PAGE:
Venue: Kings Community Church, Upper Northam Road, Hedge End SO30 4BZ
Contact: Cheryll Kemsley, Performance and Governance Specialist; Tel: 023 8068 8112; Email: firstname.lastname@example.org
The Mayor welcomed everyone to the meeting and gave an overview of recent council highlights:
· He congratulated Jean Roberts-Jones and Sri Kandiah of One Community for being one of only three 3rd sector organisations in Hampshire this year to win the Queen’s Award for Voluntary Service. There was to be a presentation by the Lord Lieutenant of Hampshire at the Eastleigh Museum on the 17 September 2018.
· On Sunday 22 July 2018 he was to attend the annual Eastleigh Mela and would have a stall to raise funds for his nominated charities. This multicultural event would be hosted by the Asian Welfare and Cultural Association.
· To commemorate the 100th anniversary of the end of the First World War, there was to be a special event ‘Eastleigh Remembers’ on Saturday 15 September 2018 in the town centre. The event would include a display of military vehicles, a Dame Vera Lynn tribute and a World War One Field Hospital Re-enactment. A date would shortly be announced for the dedication of a new memorial to honour people in Eastleigh parish who were killed in the First and Second Word Wars. The Council was working with the Royal British Legion to create the monument that was to take its place alongside the Angel of Mons memorial in the Leigh Road Recreation Ground.
· Eastleigh was having its very first Pride event on Leigh Road Recreation Ground on Saturday 8 September 2018, from 12pm to 5pm. Organised by Eastleigh Business Improvement District (BID), Pride provides a celebration of the achievements of the LGBTQ+ community. Pride reinforces a sense of belonging that was rarely replicated in everyday life and its mission was to be fully inclusive of all sections of the LGBTQ+ community and a platform to continue the fight for equality and challenge prejudice. Pride was to be a free event with entertainment, stalls and live music throughout the day.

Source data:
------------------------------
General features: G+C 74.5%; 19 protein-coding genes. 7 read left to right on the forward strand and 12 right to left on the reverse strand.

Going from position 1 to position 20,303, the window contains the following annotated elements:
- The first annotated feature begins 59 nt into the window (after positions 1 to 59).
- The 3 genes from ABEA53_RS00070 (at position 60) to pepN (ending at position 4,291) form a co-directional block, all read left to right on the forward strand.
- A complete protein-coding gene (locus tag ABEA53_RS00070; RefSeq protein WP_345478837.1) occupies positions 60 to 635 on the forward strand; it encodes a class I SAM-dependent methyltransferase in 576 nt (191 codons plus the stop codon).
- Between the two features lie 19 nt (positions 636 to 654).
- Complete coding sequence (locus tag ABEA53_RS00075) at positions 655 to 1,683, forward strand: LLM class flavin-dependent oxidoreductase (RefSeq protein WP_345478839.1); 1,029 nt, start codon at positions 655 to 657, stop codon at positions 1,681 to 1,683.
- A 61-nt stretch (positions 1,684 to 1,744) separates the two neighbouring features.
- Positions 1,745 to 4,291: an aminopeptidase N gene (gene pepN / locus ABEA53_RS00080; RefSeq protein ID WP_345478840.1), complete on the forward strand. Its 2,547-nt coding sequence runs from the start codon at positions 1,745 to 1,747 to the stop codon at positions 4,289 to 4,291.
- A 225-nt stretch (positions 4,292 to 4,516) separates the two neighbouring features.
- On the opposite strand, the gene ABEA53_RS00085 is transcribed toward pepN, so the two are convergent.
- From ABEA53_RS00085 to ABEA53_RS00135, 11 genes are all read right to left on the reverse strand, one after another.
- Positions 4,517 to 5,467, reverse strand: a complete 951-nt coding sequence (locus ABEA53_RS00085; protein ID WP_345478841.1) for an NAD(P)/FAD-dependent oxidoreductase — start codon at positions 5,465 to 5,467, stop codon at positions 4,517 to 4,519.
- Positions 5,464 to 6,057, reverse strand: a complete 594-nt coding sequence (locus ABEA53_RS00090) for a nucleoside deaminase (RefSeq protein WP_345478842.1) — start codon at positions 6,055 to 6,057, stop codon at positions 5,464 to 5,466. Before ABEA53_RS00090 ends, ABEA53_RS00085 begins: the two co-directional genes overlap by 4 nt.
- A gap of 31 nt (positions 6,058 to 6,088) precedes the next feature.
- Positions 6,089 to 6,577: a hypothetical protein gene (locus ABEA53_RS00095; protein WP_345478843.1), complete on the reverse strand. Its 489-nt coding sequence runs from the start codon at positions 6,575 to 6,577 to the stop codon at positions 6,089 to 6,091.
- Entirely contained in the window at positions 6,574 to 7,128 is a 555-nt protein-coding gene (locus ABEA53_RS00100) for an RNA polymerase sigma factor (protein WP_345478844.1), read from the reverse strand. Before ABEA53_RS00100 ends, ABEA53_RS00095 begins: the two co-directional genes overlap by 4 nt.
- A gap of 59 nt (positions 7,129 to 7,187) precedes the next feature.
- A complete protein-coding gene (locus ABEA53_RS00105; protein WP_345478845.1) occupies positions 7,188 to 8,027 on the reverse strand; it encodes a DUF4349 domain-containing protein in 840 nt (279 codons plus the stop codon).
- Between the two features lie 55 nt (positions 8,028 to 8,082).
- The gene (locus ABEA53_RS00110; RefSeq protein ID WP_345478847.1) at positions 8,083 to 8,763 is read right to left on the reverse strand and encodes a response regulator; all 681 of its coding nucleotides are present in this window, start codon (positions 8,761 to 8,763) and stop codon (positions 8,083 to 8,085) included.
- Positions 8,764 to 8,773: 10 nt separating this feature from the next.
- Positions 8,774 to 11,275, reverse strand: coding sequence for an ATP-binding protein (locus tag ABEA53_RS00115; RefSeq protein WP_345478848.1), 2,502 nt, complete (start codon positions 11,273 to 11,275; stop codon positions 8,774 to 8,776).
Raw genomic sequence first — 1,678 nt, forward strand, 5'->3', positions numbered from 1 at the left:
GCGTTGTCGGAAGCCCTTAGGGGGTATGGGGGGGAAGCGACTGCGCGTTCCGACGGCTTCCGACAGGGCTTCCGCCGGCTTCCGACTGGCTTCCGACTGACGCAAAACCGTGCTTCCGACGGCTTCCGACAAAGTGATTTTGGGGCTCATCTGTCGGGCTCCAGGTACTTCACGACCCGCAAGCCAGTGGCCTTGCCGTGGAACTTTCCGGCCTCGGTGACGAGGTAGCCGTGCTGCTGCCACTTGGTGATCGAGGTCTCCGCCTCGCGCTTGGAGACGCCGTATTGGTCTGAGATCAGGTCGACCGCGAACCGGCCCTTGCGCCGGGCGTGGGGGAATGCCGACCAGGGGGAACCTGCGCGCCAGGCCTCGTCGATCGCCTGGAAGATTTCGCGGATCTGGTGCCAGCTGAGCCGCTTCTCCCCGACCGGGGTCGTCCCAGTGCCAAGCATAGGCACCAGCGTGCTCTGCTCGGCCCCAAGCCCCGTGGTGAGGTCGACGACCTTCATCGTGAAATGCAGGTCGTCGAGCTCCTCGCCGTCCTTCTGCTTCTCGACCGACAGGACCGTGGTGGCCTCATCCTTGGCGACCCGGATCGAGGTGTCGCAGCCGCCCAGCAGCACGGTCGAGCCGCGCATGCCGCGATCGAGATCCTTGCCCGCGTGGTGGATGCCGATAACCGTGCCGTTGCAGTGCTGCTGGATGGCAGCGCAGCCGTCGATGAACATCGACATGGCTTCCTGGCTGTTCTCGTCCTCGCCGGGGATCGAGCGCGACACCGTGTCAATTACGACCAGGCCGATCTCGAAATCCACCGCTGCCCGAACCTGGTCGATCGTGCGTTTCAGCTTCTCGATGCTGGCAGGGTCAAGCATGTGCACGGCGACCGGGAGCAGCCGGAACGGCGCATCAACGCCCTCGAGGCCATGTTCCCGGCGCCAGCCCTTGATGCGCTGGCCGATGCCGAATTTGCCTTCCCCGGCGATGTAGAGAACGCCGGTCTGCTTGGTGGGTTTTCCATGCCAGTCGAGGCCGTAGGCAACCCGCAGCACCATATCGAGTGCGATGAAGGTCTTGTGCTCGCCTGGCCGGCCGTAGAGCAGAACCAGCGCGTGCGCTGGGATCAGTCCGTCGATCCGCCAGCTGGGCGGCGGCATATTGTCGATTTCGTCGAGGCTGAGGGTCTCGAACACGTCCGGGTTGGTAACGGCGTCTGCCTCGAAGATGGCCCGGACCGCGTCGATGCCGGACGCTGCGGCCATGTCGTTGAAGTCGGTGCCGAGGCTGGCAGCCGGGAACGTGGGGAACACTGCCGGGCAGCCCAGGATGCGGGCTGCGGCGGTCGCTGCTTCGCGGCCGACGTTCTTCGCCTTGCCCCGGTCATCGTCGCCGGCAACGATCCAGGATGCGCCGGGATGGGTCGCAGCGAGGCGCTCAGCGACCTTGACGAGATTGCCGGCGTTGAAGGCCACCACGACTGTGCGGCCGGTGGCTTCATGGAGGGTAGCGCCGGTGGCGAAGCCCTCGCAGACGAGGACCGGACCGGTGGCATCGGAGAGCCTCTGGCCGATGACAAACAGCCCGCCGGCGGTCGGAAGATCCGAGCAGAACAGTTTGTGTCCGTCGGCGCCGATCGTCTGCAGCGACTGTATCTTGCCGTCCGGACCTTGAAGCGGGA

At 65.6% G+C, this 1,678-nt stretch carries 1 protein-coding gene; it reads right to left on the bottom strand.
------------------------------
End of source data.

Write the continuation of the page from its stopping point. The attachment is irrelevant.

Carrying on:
To approve as a correct record the Minutes of the Council meeting held on 14 and 17 May 2018.
That the Minutes of the meeting held on 14 May 2018 be agreed as a correct record.
That the Minutes of the meeting held on 17 May 2018 be agreed as a correct record.
DECLARATIONS OF INTEREST
Members are invited to declare interests in relation to items of business on the agenda. Any interests declared will be recorded in the Minutes.
Councillors Manning and Airey declared interests in agenda item 6(i) - Community Governance Review (Minute 4), because they were Members of Hound Parish Council.
Councillors Tidridge and Parker-Jones declared interests in agenda item 6(i) - Community Governance Review (Minute 4), because they were Members of Bishopstoke Parish Council.
Councillors House, Rich, Holes and Craig declared interests in agenda item 6(i) - Community Governance Review (Minute 4), because they were Members of Bursledon Parish Council.
Councillors House, Clarke, Grajewski, Kyrle and Irish declared interests in agenda item 6(iii) - Additional Urgent Late Item - County Council Consultation on Street Lighting and Funded Concessionary Travel (Cabinet - Minute 16), because they were members of Hampshire County Council.
The Leader began by reporting good news.
Itchen Valley Country Park (IVCP) was celebrating receiving a tenth annual award that puts it among the best open spaces in the country.
More than 1,800 UK parks and green spaces would be flying the Green Flag Award this year, and the Council’s park was now celebrating a decade of success in the scheme.
The award was run by Keep Britain Tidy: a green flag flying from a pole was a sign to visitors that a park was well maintained and run to the highest possible standards, with excellent facilities.
For new councillors not familiar with IVCP, the Council had 440-acres of water meadows, woodland and meadows offering a wealth of waymarked trails. The park would soon open a new café, indoor play area and revamped outdoor play trail. It also offered picnic tables and barbecue sites, making it a perfect destination for a family day out. The Go Ape treetops adventure was also based in the park.
The Council’s country parks were hugely important in promoting health and biodiversity in the Borough. Receiving a Green Flag Award for ten years in a row was an enormous achievement and reflected the hard work and expertise of the IVCP team. The Council was very grateful to Keep Britain Tidy for a decade of recognition.
Two more awards to celebrate the Council’s work –
Places Leisure Eastleigh had won the Best Large Commercial building at the Local Authority Building Control UK awards 2018 for the South East. The Council may find more awards coming for its spectacular new and already very popular leisure facility: £28million of investment at no cost to local taxpayers and supporting a wide variety of council policies, including the Healthworks GP referral scheme thanks to Places’ sponsorship.